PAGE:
Take the 2-minute tour ×
Quantitative Finance Stack Exchange is a question and answer site for finance professionals and academics. It's 100% free, no registration required.

Consider the following strategies:

  • a stat arb strategy with no overnight exposure, but significant market exposure intraday.
  • a market timing model which is always long or short the market.
  • etc

is it meaningful to consider the betas of strategies like these? Or should we ignore beta when the portfolio returns have low (near zero) correlation to market returns? how do you use beta?

share|improve this question
add comment

5 Answers

up vote 9 down vote accepted

I would split the question into two sub-questions:

  1. Is market beta useful at all?
  2. Is market beta useful for high-frequency strategies that are fully hedged EOD?

With regards to the first question, I would summarize the hundreds of papers on the subject as: yes, but not as much as it was initially believed. The reason being that multi-factor models are empirically superior to CAPM and intertemporal CAPM, and in these models the market factor explains relatively little volatility, and in some cases it is entirely omitted, as the volatility is entirely captured by industry factors. Yet, risk models are not universally adopted, especially outside of equities, and moreover market beta can still be useful to assess risk premia (as is usually done in investment banking) or to tactically hedge portfolios.

With regards to the second question: it depends on the time scale. If you estimate beta using daily returns, you cannot use this loading to hedge intraday exposure to market risk, since this risk is not captured by the estimation interval. So you'd have to use 30- or 15- minute returns. This is not trivial however, because asynchroneity effects and induced autocorrelation of returns (Epps' effect). I don't know of commercial high-frequency factor models. I am not sure that statistical arbitrageurs use in house models, but there are many technical hurdles to overcome.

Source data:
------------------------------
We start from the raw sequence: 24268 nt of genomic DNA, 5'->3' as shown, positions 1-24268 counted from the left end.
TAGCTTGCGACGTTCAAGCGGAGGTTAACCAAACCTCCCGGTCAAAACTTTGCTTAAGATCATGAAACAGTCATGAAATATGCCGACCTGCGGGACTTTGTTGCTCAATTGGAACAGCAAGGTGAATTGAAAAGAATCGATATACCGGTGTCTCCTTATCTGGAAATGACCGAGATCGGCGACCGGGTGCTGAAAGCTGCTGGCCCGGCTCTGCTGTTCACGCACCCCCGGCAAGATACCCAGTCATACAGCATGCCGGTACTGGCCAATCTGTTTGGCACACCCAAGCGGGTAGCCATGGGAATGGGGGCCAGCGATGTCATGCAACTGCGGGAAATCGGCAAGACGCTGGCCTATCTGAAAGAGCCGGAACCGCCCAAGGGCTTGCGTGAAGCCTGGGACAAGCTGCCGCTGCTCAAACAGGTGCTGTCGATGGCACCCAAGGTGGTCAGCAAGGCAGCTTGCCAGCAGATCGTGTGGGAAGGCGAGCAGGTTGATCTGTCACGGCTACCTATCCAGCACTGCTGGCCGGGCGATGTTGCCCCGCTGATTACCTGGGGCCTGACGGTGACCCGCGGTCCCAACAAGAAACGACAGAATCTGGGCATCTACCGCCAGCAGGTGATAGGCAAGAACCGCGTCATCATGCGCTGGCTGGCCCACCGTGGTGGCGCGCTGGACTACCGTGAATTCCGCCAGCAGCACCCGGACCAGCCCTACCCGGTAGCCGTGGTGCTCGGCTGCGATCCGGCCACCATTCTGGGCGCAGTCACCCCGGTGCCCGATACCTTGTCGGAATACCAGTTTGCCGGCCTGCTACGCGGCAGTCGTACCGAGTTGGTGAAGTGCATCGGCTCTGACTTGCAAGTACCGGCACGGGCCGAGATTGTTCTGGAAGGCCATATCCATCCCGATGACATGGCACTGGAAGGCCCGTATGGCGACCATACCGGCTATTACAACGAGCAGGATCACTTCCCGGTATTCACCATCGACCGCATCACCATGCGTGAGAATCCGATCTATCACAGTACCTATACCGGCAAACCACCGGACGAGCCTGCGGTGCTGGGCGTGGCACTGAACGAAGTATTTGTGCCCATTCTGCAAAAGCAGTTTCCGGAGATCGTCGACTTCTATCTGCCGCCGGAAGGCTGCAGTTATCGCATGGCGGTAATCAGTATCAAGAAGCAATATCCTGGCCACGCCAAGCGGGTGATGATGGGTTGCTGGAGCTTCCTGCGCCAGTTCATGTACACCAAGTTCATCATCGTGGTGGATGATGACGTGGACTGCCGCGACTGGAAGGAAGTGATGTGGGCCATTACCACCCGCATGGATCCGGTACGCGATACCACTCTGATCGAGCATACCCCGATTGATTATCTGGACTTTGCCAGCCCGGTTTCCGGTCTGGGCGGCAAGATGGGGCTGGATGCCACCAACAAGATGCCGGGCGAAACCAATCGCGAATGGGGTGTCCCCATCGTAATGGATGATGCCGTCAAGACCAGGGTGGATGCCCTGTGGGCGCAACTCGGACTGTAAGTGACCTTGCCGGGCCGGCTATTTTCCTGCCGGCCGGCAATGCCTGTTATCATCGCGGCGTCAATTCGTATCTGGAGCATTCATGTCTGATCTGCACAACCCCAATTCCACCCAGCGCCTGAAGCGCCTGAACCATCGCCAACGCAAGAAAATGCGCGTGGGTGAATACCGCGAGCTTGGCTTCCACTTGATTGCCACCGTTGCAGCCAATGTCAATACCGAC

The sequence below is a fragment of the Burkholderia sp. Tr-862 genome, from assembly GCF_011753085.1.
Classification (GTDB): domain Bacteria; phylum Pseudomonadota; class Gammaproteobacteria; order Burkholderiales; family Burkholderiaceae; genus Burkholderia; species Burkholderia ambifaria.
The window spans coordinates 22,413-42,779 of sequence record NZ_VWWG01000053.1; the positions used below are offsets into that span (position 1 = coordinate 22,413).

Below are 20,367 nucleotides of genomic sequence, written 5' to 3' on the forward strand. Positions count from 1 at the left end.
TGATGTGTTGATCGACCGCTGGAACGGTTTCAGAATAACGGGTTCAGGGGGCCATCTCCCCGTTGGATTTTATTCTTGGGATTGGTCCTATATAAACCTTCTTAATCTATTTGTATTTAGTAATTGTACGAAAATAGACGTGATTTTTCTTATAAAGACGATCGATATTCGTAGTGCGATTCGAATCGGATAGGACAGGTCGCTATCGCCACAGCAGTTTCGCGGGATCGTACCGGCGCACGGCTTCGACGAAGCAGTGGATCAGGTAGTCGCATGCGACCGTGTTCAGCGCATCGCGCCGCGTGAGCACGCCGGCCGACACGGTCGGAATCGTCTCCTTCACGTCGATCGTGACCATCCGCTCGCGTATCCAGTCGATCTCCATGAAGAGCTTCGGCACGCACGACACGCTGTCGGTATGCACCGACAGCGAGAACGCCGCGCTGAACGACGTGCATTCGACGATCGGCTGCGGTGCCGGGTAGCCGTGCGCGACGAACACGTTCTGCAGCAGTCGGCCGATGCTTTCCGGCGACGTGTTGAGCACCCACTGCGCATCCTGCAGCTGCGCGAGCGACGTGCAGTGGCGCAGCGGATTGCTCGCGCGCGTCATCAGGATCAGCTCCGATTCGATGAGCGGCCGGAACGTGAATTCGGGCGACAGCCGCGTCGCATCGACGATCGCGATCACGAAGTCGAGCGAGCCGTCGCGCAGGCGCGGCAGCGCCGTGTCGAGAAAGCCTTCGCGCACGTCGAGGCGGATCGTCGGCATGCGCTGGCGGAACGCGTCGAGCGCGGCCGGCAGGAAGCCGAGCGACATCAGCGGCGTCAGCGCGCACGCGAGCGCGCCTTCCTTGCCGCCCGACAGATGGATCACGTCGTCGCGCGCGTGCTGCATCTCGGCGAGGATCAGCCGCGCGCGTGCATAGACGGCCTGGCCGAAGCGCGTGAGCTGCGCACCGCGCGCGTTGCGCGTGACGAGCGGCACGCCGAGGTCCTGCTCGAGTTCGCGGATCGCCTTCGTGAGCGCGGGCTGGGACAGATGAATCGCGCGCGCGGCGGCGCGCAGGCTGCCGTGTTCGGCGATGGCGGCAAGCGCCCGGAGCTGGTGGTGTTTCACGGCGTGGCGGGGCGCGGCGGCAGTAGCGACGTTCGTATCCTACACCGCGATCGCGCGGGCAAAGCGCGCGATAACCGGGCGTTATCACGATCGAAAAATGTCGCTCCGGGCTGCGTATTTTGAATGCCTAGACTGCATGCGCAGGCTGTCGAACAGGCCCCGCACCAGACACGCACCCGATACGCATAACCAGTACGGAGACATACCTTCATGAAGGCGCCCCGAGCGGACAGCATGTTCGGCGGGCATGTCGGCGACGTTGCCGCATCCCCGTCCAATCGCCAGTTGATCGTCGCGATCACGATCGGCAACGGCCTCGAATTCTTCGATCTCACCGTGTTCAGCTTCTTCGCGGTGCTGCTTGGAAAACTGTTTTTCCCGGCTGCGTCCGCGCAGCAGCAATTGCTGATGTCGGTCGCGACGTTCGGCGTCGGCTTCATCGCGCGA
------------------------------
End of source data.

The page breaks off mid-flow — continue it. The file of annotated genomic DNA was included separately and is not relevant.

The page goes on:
share|improve this answer
    
Could you please elaborate on how investment bankers use beta? This should be interesting.. –  Jase Nov 13 '12 at 2:22
add comment

It partly depends on the use case.

If one is taking multiple strategies and assembling a portfolio that includes multiple different strategies and is mixing this with a heavy weighting to an equity index, then this might be a useful measure. Zero or negative beta does have meaning, in the same way that correlation has meaning.

In the more traditional usage of CAPM, a better question might be "which beta to use" in this context. It's still meaningful (in so far as any measure of beta is meaningful) but an active strategy or one which trades different assets should may not be compared to a beta of a long-only stock portfolio. Regarding the specific examples that you give: there are various hedge fund indices which cover statistical arbitrage and long/short equities. These may or may not be good benchmarks, but they are more likely to be useful than a standard equity market index.

Aswath Damodaran has a blog post on this that summarizes some of the issues. Although I really think that it's important to reflect on what $\beta$ is supposed to measure -- market risk -- and ask yourself whether you're definition of "market" is appropriate for the context.

share|improve this answer
add comment

By William Bernstein, source:

In June of 1992 academicians Eugene Fama and Kenneth French ("F/F") rocked the investing world with a study published in the Journal of Finance, innocuously entitled "The Cross-Section of Expected Stock Returns." The piece is the cognitive equivalent of an enormous hunk of marzipan cake which sits in your freezer for months—there’s no way you’ll get through it in one whack, and is properly consumed only in small sittings. In fact, unless you’ve gotten considerably beyond Stat 101, it’s probably best avoided. So, here’s the short course:

  • "Beta," the measure of market exposure of a given stock or portfolio, which was previously thought to be the be-all/end-all measurement of stock risk/return, is of only limited use. F/F convincingly showed that this parameter did not predict the returns of all equity portfolios, although it is still useful in predicting the return of stock/bond and stock/cash mixes.

so it depends on the type of portfolio, more info in the paper in italics.

share|improve this answer
    
Can't see this anywhere in their paper? " F/F convincingly showed that this parameter did not predict the returns of all equity portfolios, although it is still useful in predicting the return of stock/bond and stock/cash mixes." –  user2921 Oct 5 '12 at 17:56
add comment

In response to your last question, "how do you use beta?" - I'd say try to as little as possible. Your use seems to be a bit out of the realm of what I'm used to, but whatever beta you get is so prone to observational error, that it may not be meaningful.

share|improve this answer
add comment

Your Answer

 
discard

By posting your answer, you agree to the privacy policy and terms of service.

Not the answer you're looking for? Browse other questions tagged or ask your own question.